Archive for the ‘Women’s Empowerment’ Category

A broad coalition of advocacy groups supported by the Tanzanian government is launching a new campaign to end the practice of child marriage in Tanzania.

Even today, nearly 40% of Tanzania’s girls will be married before their 18th birthdays, giving the country one of the highest rates of child marriage in the world. Often forced to bear children shortly thereafter (according to the World Bank, Tanzania has the highest adolescent fertility rate in the world, based on birth rates among girls aged 15-19), girls’ health is often jeopardized, and their education is regularly cut short.

The “Child Marriage-Free Zone” campaign aims to end this practice, damaging both to Tanzania’s women and to the country’s overall efforts to move into the modern world. Headed by the Ministry of Community Development, Gender, and Children, the campaign has partnered with the United Nations Population Fund Tanzania (UNFPA), the Graca Machel Trust, the Tanzania Media Women’s Association (TAMWA), and the Children’s Dignity Forum.

Graca Machel—widow of Nelson Mandela and a longtime advocate for women’s and children’s rights—spoke in Dar es Salaam at the launch of the campaign (on August 26, 2014):

Longtime activist Graca Machel spoke at an event launching the campaign

“We cannot continue with practices that harm children, because it’s against any human value that we stand for…we have to change the thinking that there’s less value in the girl child,” she told attendees.

Machel pointed to Tanzania’s ongoing constitutional review process as an opportunity for the country to update its laws to better protect women. She argues that the new constitution must clearly state the legal age for marriage. Currently, Tanzania has conflicting laws dealing with legal marriage and age of consent, and enforcement is lax.

With government officials, activists, and both national and international rights organizations coming together to support the measure, hopes are high that child marriage in Tanzania will soon become a thing of the past.

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Recent reports indicate that Tanzania has managed to reduce maternal mortality rates by two-thirds since 2000, an achievement that puts the country well ahead of schedule in attaining this important UN Millenium Development Goal (MDG).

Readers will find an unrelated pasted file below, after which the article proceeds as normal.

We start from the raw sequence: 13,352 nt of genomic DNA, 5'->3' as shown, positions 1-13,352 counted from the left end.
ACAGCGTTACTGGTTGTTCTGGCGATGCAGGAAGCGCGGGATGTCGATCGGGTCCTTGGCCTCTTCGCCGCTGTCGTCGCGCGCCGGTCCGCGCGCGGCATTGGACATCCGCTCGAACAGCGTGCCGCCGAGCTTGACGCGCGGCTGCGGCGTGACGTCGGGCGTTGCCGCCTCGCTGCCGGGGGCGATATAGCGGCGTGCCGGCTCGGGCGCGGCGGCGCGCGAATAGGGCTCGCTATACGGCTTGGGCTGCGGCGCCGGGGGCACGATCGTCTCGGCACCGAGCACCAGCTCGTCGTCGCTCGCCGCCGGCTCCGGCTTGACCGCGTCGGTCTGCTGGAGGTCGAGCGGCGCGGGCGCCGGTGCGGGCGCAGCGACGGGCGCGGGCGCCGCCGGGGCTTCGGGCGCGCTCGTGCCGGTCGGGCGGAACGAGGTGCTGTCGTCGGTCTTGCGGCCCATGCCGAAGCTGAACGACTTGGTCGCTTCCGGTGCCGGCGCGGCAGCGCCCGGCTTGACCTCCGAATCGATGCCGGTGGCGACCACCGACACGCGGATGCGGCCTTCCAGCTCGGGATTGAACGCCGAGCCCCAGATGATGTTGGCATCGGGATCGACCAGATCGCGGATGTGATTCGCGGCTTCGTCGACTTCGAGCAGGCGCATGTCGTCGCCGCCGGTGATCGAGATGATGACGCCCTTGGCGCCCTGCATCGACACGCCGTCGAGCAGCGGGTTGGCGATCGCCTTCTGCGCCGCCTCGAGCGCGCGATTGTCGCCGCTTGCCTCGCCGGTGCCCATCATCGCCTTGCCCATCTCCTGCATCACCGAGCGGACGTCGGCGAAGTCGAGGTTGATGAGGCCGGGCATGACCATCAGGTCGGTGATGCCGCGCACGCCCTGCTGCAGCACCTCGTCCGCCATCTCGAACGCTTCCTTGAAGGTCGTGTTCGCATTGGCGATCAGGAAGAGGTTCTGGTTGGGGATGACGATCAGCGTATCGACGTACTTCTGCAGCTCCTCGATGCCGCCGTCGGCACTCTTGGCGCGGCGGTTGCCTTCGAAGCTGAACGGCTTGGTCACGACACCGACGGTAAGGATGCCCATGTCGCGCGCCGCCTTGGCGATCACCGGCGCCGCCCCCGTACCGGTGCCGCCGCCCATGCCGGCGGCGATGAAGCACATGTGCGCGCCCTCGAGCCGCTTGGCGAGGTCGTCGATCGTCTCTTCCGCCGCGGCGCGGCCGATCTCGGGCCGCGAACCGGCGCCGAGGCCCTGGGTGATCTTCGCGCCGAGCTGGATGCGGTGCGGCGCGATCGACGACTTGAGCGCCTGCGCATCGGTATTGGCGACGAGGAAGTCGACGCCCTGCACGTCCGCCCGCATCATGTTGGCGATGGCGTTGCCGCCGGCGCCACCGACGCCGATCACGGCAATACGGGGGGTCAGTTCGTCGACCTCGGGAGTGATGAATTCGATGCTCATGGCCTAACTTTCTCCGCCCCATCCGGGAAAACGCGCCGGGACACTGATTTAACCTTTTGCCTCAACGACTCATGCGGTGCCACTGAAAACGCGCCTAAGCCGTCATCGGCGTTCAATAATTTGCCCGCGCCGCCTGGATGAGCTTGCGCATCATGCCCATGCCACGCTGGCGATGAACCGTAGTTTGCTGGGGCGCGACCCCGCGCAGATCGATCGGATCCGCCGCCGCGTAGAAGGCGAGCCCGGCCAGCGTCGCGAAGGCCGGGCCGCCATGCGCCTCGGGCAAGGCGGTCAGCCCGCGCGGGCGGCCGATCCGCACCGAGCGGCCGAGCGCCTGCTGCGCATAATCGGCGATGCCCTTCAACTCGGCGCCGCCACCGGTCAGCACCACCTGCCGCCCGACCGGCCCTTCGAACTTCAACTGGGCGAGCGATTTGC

The MDGs were originally outlined in 2000, with all 189 UN then-member states committing themselves to achieving eight goals by 2015:

  1. Eradicate extreme poverty and hunger
  2. Achieve universal primary education
  3. Promote gender equality and empower women
  4. Reduce child mortality
  5. Improve maternal health
  6. Combat HIV/AIDS, malaria, and other diseases
  7. Ensure environmental sustainability
  8. Develop a global partnership for development

Each of the goals was tied to specific benchmarks; to achieve goal 5, developing nations couldn’t merely reduce maternal mortality, they had to reduce it by 75% or more from 1990 levels by the year 2015. Tanzania has already achieved this remarkable turnaround, thanks to concerted efforts in recent years to educate women about health issues, provide greater access to women’s health services, and reach rural communities, often most affected by all the problems the MDGs are meant to combat.

Commitments from NGOs, development partners, and the Tanzanian government have all helped contribute to this success.

Speaking at an international summit on maternal and infant health in Toronto, Tanzanian president Jakaya Kikwete indicated that, despite meeting targets ahead of schedule, Tanzania is still working to further improve maternal outcomes. Bringing new maternity wards and operation facilities to all district health centers is one of Kikwete’s top priorities, especially for the over 12,000 small rural villages in Tanzania, many of which currently lack access to adequate healthcare, maternal or otherwise.

Despite significant challenges, chief among them a lack of trained medical workers, gynecologists, and midwives, Kikwete has set a lofty goal for the country: zero deaths in childbirth. If things continue improving for mothers in Tanzania, the country may just be on the path towards achieving that sooner than later.

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In an effort to better catch and treat cervical cancers in Tanzanian women, the Tumbi Regional Referral Hospital—located in the Kibaha District on the coast—has recently installed a Loop Electrosurgical Excision Procedure (LEEP) machine.

LEEP technology is used to burn away the small and mid-sized lesions that are considered the first signs of cervical cancer in women. In the early stages of the disease, LEEP treatments are highly effective.